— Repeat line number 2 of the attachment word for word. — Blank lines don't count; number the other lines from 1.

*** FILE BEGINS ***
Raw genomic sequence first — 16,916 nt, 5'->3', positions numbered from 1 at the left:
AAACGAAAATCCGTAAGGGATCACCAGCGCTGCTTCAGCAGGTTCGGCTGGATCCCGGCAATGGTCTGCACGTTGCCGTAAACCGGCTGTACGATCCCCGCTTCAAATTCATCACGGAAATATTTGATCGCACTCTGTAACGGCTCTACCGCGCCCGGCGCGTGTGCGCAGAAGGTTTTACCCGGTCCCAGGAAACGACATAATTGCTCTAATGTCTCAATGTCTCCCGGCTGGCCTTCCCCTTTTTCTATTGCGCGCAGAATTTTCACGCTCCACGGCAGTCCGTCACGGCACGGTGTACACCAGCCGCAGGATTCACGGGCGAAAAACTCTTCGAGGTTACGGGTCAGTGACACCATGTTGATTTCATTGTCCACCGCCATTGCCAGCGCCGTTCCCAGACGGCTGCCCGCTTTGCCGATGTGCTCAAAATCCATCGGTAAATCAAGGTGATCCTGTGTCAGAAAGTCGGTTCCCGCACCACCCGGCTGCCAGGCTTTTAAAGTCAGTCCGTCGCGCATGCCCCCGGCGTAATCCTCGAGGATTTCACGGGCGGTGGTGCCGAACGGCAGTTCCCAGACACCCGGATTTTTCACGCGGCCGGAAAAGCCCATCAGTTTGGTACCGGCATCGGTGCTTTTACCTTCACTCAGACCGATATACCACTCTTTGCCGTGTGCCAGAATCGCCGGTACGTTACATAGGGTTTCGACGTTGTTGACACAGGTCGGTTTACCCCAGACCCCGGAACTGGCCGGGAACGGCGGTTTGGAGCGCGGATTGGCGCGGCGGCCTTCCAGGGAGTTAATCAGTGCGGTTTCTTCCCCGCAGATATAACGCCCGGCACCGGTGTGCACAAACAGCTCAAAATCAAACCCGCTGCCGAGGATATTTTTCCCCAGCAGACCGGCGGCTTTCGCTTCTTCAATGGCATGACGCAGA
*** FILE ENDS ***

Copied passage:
AAACGAAAATCCGTAAGGGATCACCAGCGCTGCTTCAGCAGGTTCGGCTGGATCCCGGCAATGGTCTGCACGTTGCCGTAAACCGGCTGTACGATCCCCGCTTCAAATTCATCACGGAAATATTTGATCGCACTCTGTAACGGCTCTACCGCGCCCGGCGCGTGTGCGCAGAAGGTTTTACCCGGTCCCAGGAAACGACATAATTGCTCTAATGTCTCAATGTCTCCCGGCTGGCCTTCCCCTTTTTCTATTGCGCGCAGAATTTTCACGCTCCACGGCAGTCCGTCACGGCACGGTGTACACCAGCCGCAGGATTCACGGGCGAAAAACTCTTCGAGGTTACGGGTCAGTGACACCATGTTGATTTCATTGTCCACCGCCATTGCCAGCGCCGTTCCCAGACGGCTGCCCGCTTTGCCGATGTGCTCAAAATCCATCGGTAAATCAAGGTGATCCTGTGTCAGAAAGTCGGTTCCCGCACCACCCGGCTGCCAGGCTTTTAAAGTCAGTCCGTCGCGCATGCCCCCGGCGTAATCCTCGAGGATTTCACGGGCGGTGGTGCCGAACGGCAGTTCCCAGACACCCGGATTTTTCACGCGGCCGGAAAAGCCCATCAGTTTGGTACCGGCATCGGTGCTTTTACCTTCACTCAGACCGATATACCACTCTTTGCCGTGTGCCAGAATCGCCGGTACGTTACATAGGGTTTCGACGTTGTTGACACAGGTCGGTTTACCCCAGACCCCGGAACTGGCCGGGAACGGCGGTTTGGAGCGCGGATTGGCGCGGCGGCCTTCCAGGGAGTTAATCAGTGCGGTTTCTTCCCCGCAGATATAACGCCCGGCACCGGTGTGCACAAACAGCTCAAAATCAAACCCGCTGCCGAGGATATTTTTCCCCAGCAGACCGGCGGCTTTCGCTTCTTCAATGGCATGACGCAGA